State money may be in doubt for the Ambler Mining District Industrial Access Project, one of Alaska's "Roads to Resources," but federal agencies are moving ahead with plans for the controversial proposal to punch a 211-mile industry-only road through wild areas of Arctic Alaska.
The U.S. Bureau of Land Management on Tuesday formally kicked off the environmental review process for the Ambler road, announcing in a Federal Register notice that the scoping process has begun.
Through scoping, BLM is seeking public input about issues that should be addressed in an environmental impact statement. That public comment period ends May 30, and a completed environmental impact statement is expected by the end of 2019, said the BLM notice.
BLM is the lead among several agencies working on the environmental review of the road, which would run through the Brooks Range foothills. The National Park Service will do a separate analysis of the section of road, estimated to be 26 miles, that would cross through Gates of the Arctic National Preserve.
The road is envisioned as an access route for the isolated Ambler Mining District in northwestern Alaska. The district has been long known to be rich in copper, lead and zinc and has been explored for decades by mining companies. Its remoteness has stymied commercial development.
"The road is currently considered for industrial use only and not open for public access," the BLM said in its announcement.
Construction of the road, as planned, would be financed by the state through the Alaska Industrial Development and Export Authority. That agency is the sponsor of the road project. Mining companies using the road would, in time, repay the state's construction costs, according to the proposal.
The company most active in Ambler exploration and road promotion in recent years is Vancouver-based Trilogy Metals, formerly known as NovaCopper.
The Ambler road was part of former Gov. Sean Parnell's Roads to Resources program, which envisioned several state-funded roads to enable extraction of oil, gas and minerals in remote areas. So far, the state has spent $26.3 million on Ambler road planning work. There was no funding for it in the state's fiscal 2016 or 2017 budgets, and Gov. Bill Walker has not included it in his proposed fiscal 2018 budget either.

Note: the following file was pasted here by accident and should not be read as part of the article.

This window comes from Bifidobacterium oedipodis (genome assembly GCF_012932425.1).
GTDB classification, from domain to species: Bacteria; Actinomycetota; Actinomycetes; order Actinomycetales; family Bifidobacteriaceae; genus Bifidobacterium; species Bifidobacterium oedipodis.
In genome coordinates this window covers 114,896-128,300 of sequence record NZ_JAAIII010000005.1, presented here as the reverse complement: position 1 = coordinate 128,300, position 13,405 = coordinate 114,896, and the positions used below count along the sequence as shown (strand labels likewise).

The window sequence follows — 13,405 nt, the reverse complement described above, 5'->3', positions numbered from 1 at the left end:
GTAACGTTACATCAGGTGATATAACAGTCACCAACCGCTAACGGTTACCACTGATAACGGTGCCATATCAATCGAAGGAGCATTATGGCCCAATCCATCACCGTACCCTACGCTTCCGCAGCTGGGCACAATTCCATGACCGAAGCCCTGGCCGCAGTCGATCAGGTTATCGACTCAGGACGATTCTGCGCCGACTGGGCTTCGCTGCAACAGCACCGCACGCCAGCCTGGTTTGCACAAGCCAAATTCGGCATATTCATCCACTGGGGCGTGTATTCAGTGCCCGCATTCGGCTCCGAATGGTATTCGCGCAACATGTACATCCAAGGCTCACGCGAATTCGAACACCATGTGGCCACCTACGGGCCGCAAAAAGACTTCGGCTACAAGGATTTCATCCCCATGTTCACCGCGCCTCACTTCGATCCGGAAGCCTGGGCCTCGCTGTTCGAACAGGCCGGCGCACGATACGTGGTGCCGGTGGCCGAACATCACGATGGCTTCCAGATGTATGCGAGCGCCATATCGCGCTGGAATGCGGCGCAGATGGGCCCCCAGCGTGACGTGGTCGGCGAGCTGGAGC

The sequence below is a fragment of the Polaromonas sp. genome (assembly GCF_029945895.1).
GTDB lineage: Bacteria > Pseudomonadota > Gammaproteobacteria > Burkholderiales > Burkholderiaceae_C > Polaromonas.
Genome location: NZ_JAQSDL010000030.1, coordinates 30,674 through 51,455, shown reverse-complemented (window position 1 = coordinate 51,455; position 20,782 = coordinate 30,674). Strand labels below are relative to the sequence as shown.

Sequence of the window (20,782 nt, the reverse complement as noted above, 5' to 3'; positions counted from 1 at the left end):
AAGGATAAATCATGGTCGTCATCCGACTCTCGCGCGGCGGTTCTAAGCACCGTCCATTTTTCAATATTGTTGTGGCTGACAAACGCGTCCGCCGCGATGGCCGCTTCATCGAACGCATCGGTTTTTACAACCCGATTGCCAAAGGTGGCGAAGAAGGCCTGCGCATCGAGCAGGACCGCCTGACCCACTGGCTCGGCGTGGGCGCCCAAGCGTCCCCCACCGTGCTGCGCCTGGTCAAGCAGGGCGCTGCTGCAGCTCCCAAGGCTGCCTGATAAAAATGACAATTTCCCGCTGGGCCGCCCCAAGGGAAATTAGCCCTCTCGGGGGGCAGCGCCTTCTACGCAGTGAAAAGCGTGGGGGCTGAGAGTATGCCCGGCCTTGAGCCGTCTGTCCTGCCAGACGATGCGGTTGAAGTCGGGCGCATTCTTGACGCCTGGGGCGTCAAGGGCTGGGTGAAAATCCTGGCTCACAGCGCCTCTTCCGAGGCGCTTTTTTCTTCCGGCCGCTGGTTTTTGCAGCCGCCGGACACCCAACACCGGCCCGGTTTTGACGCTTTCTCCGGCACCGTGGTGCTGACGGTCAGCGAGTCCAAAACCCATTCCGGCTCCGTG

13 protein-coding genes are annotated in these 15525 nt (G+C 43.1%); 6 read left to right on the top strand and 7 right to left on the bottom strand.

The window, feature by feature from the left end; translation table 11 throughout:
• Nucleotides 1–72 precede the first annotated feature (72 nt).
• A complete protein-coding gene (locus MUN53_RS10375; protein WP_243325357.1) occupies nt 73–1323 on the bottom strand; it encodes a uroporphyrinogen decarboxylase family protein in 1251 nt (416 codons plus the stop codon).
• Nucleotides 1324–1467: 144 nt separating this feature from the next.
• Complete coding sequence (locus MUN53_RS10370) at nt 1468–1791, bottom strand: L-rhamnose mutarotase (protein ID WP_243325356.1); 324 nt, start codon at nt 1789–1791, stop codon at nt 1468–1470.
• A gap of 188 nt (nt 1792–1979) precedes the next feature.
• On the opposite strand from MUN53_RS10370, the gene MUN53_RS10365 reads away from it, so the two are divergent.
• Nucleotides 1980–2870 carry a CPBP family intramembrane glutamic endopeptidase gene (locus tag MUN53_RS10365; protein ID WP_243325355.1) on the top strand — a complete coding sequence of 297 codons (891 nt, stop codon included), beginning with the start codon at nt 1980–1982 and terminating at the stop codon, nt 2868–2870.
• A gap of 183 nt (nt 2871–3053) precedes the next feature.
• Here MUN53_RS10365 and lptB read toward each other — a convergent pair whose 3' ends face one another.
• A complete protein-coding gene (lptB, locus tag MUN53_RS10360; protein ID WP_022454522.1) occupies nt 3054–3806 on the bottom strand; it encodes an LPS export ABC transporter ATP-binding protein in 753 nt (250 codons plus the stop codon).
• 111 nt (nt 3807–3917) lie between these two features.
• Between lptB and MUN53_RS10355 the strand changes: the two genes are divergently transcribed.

AIDEA, Trilogy and other road supporters tout the project as a gateway to economic benefits — construction and mining jobs and opening up an undeveloped area to tax-producing resource extraction.
Critics consider it a money-wasting boondoggle that, if built, will damage the region's environment and harm residents who depend on wild resources.
The head of an organization that was formed specifically to oppose the road on Tuesday lamented the continued work on it.
"We have independent reports documenting the fiscal irresponsibility of this project, as well as resolutions against the road from local villages," John Gaedeke, chairman of the Brooks Range Council, said in a statement. "The state of Alaska is staggering through a financial crisis, proposing cuts and taxes, yet it keeps wasting money on this road to nowhere. This has to stop."
Walker has not taken a stand for or against the Ambler road. "This project is currently under review," Katie Marquette, Walker's press secretary, said by email.
Shortly after entering office in December 2014, Walker froze state spending on the Ambler road and some other big projects. The following October, he authorized AIDEA to spend $3.6 million of previously appropriated money to continue Ambler road planning work. AIDEA would need another $4.2 million to $6.8 million to complete its part of the environmental impact statement process, according to a 2015 memo written by Pat Pitney, Walker's budget director.
The governor rejected a different controversial road project. In December, he announced that the state will abandon work on a long-proposed road north out of Juneau, a capital city that lacks direct road access — though the $575 million road would still have been nearly 20 miles short of the highway out of Skagway and require a ferry to get there. Walker said the state, with its diminished oil revenues, could no longer afford to pursue the Juneau access road.